Category: Artists of the Week

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Ancient cities, time travel, repurposing scrap and art with no subject — the artists have it all this week

Swapnesh Vaigankar: Of heritage and habitats There is a level of intricate detail and cohesion so meticulous to the expansive works created by Swapnesh Vaigankar, that they almost appears effortless — which they certainly are not. Using primarily the mediums of etching, as well as ink and acrylic on paper, the artist brings to life...

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Social commentary and a therapeutic twist: Our 4 new artists of the week

Mohammad Naim: Social themes in minute detail Tiny human figurines populate the intricately simple paintings of artist Mohammad Naim, often swarming the canvas just like ants and replicating something of the societal order of those tiny beings. Society and social mores find a voice indirectly or directly in these artworks, and they interestingly often come...

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3 feminist artist voices, and a watercolour whiz

Richa Aarya: A remarkable voice for women bound in regression Rustic roots in the small Haryana village of Samalkha provide identity and purpose to the creations of powerhouse young artist Richa Aarya, who gives a voice to the struggles of women in regressive environments. Her art gathers heft from lived experiences, and its impact is...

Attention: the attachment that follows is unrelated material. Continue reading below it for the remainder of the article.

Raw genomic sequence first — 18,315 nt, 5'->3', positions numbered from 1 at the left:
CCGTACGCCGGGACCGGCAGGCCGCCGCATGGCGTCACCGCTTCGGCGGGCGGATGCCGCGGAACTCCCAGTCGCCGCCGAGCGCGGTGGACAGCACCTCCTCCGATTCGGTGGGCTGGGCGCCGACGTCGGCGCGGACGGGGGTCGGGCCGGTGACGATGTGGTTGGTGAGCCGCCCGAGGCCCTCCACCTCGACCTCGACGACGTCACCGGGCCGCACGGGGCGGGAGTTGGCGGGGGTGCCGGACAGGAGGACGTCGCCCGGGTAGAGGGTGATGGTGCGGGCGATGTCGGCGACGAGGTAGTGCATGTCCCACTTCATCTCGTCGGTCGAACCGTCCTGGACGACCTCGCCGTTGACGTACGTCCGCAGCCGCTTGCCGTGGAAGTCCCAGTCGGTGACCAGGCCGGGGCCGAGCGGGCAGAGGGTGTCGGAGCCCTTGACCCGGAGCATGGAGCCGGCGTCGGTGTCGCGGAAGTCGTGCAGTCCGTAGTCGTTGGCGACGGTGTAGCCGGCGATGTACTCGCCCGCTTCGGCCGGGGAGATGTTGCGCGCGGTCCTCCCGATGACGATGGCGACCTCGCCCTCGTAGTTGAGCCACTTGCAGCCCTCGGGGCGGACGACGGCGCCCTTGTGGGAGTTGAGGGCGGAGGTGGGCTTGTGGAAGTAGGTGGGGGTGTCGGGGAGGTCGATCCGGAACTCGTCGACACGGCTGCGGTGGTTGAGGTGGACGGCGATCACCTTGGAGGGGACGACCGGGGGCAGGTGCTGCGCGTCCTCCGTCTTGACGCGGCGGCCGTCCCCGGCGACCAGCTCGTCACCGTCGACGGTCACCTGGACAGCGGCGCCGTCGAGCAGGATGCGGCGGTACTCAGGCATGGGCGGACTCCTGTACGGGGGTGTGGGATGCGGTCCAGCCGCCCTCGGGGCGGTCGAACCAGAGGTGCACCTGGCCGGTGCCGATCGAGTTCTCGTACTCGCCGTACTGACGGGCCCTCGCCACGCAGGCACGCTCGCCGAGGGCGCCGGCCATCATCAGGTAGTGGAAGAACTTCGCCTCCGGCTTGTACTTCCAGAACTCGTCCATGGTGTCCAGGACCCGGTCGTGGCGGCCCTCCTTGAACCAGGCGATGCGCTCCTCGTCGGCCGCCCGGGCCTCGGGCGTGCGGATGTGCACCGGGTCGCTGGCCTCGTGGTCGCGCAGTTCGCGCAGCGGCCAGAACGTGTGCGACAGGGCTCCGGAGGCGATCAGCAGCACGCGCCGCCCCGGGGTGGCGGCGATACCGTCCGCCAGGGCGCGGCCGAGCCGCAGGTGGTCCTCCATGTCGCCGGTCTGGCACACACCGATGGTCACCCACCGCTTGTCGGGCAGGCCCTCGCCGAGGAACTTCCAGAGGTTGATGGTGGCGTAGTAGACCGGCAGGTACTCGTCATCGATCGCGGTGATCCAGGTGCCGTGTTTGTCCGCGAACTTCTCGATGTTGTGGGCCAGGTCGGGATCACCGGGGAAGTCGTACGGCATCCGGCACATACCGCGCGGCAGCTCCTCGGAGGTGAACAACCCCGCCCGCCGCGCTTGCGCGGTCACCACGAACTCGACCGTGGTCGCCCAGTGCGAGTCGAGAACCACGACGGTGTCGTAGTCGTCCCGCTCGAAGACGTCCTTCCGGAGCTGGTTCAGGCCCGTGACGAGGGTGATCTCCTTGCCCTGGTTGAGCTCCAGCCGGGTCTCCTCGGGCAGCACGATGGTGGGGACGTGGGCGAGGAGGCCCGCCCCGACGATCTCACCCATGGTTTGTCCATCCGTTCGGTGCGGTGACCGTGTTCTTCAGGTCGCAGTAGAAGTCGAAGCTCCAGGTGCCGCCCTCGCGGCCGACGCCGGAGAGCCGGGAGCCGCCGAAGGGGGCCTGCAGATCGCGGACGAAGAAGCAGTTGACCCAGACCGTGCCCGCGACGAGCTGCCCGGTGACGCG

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From the innocence of childhood to futuristic surveillance art

Jigna Gaudana: Innocence of childhood finds depiction Jigna Gaudana is frank that her childhood memories reflect in her pieces, speaking about emotions like loss, contemplation, anxiety, desire, and more, usually depicted in the lap (sometimes literally) of nature. However, on a deeper note, she adds that the images are also a symbolic reflection of her...

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Decay, struggle, abstraction and evolution from this week’s artists

Tribhuvan Kumar: Human learnings born from nature’s wisdom Themes that dominate the soul of Tribhuvan Kumar’s artwork, executed often via the medium of etching and wood, include human subjects like the families of labourers, as well as elements of nature like flora and fauna. The representation of the human body often morphs into a part...

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